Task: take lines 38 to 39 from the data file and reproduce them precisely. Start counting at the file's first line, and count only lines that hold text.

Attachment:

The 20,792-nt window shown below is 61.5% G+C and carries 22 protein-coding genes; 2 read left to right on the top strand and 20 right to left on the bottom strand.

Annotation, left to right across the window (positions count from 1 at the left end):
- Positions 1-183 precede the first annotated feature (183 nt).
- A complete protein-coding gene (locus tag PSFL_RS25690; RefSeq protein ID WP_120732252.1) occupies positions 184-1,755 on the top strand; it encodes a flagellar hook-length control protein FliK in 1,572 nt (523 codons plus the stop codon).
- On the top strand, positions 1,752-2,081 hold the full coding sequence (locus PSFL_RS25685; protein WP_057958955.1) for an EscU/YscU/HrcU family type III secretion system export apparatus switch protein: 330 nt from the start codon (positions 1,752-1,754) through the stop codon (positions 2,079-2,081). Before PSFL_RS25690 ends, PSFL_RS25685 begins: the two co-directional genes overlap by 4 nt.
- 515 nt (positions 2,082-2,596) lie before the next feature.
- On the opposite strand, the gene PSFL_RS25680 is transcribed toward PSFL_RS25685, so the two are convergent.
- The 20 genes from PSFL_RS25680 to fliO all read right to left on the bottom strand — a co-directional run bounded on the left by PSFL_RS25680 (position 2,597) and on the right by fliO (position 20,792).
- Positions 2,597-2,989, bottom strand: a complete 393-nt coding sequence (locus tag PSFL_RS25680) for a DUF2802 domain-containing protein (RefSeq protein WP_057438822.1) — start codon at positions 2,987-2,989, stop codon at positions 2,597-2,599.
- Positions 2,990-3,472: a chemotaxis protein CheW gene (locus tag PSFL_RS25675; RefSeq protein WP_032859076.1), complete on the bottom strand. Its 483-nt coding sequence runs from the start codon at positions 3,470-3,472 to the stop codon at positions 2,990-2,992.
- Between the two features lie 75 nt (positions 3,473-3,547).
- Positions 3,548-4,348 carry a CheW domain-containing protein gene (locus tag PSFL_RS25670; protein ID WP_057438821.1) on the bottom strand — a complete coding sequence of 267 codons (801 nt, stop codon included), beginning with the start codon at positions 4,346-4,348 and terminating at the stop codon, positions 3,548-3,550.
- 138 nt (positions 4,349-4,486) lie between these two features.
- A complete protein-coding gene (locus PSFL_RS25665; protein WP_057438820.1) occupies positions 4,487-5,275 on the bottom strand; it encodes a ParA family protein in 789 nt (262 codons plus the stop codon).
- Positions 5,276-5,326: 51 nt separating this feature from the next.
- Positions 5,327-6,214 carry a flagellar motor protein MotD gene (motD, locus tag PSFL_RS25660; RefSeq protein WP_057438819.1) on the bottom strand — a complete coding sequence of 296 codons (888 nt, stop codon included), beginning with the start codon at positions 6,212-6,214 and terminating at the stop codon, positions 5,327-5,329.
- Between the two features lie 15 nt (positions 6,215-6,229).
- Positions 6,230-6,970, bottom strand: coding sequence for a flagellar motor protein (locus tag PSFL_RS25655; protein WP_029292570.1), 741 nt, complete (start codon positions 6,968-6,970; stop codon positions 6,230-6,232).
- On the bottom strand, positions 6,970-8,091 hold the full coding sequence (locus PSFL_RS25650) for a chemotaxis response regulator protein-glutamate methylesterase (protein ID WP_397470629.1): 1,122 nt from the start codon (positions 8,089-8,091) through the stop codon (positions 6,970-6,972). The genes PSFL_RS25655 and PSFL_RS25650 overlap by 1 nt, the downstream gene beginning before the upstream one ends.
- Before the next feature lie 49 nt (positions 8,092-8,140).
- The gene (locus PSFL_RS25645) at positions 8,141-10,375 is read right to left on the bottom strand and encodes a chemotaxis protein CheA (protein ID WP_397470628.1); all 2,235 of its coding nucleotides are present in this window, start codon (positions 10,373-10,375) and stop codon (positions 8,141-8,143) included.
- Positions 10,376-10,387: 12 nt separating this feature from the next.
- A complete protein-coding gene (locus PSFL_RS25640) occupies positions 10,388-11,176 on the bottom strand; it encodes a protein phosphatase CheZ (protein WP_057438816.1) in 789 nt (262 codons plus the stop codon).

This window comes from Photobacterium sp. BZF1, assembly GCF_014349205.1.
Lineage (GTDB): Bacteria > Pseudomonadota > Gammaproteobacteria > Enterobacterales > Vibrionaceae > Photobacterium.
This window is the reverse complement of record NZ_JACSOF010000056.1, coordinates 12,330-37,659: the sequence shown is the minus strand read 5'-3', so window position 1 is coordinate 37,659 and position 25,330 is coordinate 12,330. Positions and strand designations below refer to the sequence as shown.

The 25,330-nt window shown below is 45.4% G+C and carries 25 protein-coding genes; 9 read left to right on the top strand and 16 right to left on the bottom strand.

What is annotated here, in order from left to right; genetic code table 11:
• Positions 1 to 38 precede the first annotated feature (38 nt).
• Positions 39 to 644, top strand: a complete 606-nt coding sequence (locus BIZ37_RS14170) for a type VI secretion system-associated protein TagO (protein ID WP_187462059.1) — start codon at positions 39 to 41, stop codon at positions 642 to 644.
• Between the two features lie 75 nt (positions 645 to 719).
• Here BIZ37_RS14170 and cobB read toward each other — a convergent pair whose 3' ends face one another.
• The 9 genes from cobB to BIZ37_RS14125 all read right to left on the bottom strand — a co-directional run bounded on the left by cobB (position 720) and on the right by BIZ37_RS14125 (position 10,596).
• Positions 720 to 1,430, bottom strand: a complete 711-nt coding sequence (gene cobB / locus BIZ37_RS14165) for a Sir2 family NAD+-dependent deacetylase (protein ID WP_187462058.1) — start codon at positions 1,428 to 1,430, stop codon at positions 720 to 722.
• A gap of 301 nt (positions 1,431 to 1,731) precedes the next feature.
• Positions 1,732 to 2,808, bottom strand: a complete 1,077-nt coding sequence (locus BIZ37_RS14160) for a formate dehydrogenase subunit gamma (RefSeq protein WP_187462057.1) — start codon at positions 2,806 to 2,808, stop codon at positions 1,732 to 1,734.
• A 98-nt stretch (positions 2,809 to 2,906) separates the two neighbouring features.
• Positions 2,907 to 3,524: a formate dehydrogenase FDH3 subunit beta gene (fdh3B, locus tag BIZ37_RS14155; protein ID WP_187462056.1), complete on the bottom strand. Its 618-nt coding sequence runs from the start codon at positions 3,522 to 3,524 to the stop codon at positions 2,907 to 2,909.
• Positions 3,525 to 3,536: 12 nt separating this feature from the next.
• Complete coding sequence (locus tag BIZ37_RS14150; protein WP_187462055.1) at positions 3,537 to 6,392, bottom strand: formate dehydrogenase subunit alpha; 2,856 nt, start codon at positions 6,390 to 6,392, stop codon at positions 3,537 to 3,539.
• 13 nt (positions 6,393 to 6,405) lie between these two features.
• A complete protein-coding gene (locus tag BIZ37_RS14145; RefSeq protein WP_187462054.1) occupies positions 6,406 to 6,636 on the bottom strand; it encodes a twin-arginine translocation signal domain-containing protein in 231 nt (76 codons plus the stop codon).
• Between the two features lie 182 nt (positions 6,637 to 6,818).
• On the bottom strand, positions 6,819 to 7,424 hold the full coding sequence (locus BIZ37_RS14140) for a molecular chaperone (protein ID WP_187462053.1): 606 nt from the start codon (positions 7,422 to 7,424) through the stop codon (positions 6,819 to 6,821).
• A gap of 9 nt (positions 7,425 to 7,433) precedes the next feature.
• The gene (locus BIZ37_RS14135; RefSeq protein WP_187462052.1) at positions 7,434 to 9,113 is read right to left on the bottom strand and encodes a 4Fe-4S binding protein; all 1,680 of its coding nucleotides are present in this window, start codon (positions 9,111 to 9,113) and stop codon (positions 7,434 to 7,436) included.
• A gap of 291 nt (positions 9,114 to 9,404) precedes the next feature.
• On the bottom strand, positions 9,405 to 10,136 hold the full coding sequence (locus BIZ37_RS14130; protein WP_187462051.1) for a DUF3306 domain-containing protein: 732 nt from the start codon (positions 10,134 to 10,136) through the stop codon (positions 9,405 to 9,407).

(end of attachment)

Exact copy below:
• Positions 2,907 to 3,524: a formate dehydrogenase FDH3 subunit beta gene (fdh3B, locus tag BIZ37_RS14155; protein ID WP_187462056.1), complete on the bottom strand. Its 618-nt coding sequence runs from the start codon at positions 3,522 to 3,524 to the stop codon at positions 2,907 to 2,909.
• Positions 3,525 to 3,536: 12 nt separating this feature from the next.